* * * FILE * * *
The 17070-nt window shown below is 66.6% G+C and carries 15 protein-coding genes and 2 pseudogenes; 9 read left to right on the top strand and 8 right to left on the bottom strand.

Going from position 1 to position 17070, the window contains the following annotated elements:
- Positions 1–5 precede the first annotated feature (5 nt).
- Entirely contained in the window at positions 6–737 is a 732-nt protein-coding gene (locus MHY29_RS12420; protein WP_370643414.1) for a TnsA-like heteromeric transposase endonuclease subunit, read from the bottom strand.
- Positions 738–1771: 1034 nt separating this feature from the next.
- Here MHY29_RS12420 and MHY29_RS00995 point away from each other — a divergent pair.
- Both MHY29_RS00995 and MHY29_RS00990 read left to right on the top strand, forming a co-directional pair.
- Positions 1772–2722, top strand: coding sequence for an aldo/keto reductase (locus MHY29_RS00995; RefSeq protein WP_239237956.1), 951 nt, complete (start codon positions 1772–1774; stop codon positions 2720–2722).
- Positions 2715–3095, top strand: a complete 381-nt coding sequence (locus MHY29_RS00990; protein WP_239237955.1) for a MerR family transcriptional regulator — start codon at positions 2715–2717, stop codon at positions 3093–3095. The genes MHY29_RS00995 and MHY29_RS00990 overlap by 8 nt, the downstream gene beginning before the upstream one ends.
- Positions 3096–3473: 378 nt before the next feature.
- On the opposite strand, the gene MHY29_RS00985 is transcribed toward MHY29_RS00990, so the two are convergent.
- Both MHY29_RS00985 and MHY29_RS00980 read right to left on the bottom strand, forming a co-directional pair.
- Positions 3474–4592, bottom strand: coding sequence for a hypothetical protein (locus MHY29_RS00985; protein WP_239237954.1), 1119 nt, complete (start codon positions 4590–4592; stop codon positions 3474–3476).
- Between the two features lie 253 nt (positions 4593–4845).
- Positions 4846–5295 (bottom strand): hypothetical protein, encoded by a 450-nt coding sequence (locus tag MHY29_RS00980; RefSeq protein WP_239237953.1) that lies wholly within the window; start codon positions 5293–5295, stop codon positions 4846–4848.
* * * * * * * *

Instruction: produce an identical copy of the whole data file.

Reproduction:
The 17070-nt window shown below is 66.6% G+C and carries 15 protein-coding genes and 2 pseudogenes; 9 read left to right on the top strand and 8 right to left on the bottom strand.

Going from position 1 to position 17070, the window contains the following annotated elements:
- Positions 1–5 precede the first annotated feature (5 nt).
- Entirely contained in the window at positions 6–737 is a 732-nt protein-coding gene (locus MHY29_RS12420; protein WP_370643414.1) for a TnsA-like heteromeric transposase endonuclease subunit, read from the bottom strand.
- Positions 738–1771: 1034 nt separating this feature from the next.
- Here MHY29_RS12420 and MHY29_RS00995 point away from each other — a divergent pair.
- Both MHY29_RS00995 and MHY29_RS00990 read left to right on the top strand, forming a co-directional pair.
- Positions 1772–2722, top strand: coding sequence for an aldo/keto reductase (locus MHY29_RS00995; RefSeq protein WP_239237956.1), 951 nt, complete (start codon positions 1772–1774; stop codon positions 2720–2722).
- Positions 2715–3095, top strand: a complete 381-nt coding sequence (locus MHY29_RS00990; protein WP_239237955.1) for a MerR family transcriptional regulator — start codon at positions 2715–2717, stop codon at positions 3093–3095. The genes MHY29_RS00995 and MHY29_RS00990 overlap by 8 nt, the downstream gene beginning before the upstream one ends.
- Positions 3096–3473: 378 nt before the next feature.
- On the opposite strand, the gene MHY29_RS00985 is transcribed toward MHY29_RS00990, so the two are convergent.
- Both MHY29_RS00985 and MHY29_RS00980 read right to left on the bottom strand, forming a co-directional pair.
- Positions 3474–4592, bottom strand: coding sequence for a hypothetical protein (locus MHY29_RS00985; protein WP_239237954.1), 1119 nt, complete (start codon positions 4590–4592; stop codon positions 3474–3476).
- Between the two features lie 253 nt (positions 4593–4845).
- Positions 4846–5295 (bottom strand): hypothetical protein, encoded by a 450-nt coding sequence (locus tag MHY29_RS00980; RefSeq protein WP_239237953.1) that lies wholly within the window; start codon positions 5293–5295, stop codon positions 4846–4848.